The University of Chicago
D'Angelo Law Library Modernization
The renovation required construction of a unique ventilation system that would maintain the building’s structural integrity. It was also important to maintain air quality for building occupants during installation.
  • Project Type
    • Building
  • Status
  • Delivery Method
    • Construction Management At-Risk
  • Services
  • Location
    • Chicago, IL
  • Duration
    • 15 Months
  • Size
    • 113,000 sqft
  • Architect
    • OWP/P Architects

Project Overview

Designed by world-famous architect Eero Saarinen, the D’Angelo Law Library Tower is one of The University of Chicago’s prize gems. The 113,000-sqft building was constructed in 1950 and underwent a major expansion in 1986. The exterior of the six-floor structure is comprised of an aluminum glazed curtain wall system and adheres to the Saarinen standard of exposed interior concrete. The Law Library Tower serves as the midpoint between administration and faculty, classroom venues and student support services.

Approach

The University of Chicago Law School sought to modernize the D’Angelo Law Library Tower while honoring the structure's historical significance. Administration and staff embarked on a complete design plan to incorporate modern systems and finishes that maintain the integrity of the facility. This focus required a construction manager with extraordinary preconstruction planning and field management skills. Berlgund brought the technical expertise required for mechanical and electrical infrastructure upgrades, interior renovations and ADA Standards compliance — while keeping the building open for the student body and community during construction.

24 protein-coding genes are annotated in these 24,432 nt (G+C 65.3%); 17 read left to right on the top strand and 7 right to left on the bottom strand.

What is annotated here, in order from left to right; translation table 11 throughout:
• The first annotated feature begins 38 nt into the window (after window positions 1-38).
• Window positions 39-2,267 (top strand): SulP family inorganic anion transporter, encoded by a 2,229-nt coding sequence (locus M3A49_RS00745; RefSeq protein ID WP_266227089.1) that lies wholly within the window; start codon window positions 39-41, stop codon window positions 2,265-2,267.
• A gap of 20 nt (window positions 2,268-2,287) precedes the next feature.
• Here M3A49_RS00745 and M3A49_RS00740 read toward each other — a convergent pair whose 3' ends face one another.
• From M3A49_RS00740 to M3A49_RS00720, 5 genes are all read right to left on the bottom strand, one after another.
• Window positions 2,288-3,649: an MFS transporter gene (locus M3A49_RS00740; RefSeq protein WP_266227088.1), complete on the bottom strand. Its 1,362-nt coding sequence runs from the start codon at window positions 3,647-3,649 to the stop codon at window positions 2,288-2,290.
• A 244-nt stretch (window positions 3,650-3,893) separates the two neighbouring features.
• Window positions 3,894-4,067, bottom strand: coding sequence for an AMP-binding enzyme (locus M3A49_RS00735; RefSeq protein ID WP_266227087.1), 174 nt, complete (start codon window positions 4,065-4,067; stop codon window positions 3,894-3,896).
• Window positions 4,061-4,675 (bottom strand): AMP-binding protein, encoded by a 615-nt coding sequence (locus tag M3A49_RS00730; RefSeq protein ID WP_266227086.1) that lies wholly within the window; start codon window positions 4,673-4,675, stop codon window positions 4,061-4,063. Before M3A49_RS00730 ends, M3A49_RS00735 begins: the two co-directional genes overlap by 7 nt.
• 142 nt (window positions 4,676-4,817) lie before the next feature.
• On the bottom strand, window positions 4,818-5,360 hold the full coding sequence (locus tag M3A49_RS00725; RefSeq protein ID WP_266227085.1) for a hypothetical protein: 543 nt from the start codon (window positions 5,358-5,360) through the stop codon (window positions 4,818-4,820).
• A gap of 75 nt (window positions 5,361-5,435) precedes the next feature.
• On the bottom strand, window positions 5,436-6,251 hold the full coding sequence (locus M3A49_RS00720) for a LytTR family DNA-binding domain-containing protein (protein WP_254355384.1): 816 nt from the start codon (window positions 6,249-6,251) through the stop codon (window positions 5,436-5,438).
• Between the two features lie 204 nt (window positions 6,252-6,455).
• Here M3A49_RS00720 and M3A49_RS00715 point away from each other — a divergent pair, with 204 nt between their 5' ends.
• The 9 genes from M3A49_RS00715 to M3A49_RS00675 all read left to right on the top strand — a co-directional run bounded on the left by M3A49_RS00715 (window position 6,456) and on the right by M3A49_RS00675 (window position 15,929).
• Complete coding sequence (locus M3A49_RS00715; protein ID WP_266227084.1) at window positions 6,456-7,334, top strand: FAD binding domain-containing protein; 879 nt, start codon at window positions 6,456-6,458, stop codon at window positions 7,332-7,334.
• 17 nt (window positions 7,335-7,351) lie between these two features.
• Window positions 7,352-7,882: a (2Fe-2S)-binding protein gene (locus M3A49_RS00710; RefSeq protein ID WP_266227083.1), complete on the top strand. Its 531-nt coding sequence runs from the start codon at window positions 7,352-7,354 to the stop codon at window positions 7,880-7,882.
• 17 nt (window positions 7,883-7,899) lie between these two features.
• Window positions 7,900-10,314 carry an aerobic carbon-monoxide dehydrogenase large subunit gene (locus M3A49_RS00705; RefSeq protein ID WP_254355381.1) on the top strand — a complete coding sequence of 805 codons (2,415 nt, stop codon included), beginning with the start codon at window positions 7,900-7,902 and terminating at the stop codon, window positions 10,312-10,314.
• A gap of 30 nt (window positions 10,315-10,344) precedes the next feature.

The renovation required construction of a unique ventilation system. The original 1950 building had multiple small heating and cooling units housed in the penthouse with a vertical riser system. The 1986 addition had a single unit with a VAV system. These existing conditions required a creative and innovative plan.

The original design plans called for using the new units for temporary ventilation, then connecting this system in place to existing ductwork system. However, the plan was modified when further analysis called for the removal of the existing ductwork within the sixth floor interstitial space.

A Design Build approach expedited the new ductwork system. As construction manager, Berglund monitored independent pier reviews to ensure this modification would not structurally affect the building. As a result of reworking the ductwork system, Berglund initiated a review of the new air handling units. To ensure building occupants would not be affected by the renovation, we devised a plan to instal a temporary unit and feed the existing vertical risers from the sixth floor. Renovation preceded with the renovation of the mechanical system within the penthouses during the redesign of the ductwork the sixth floor.

Photos ©Hedrich Blessing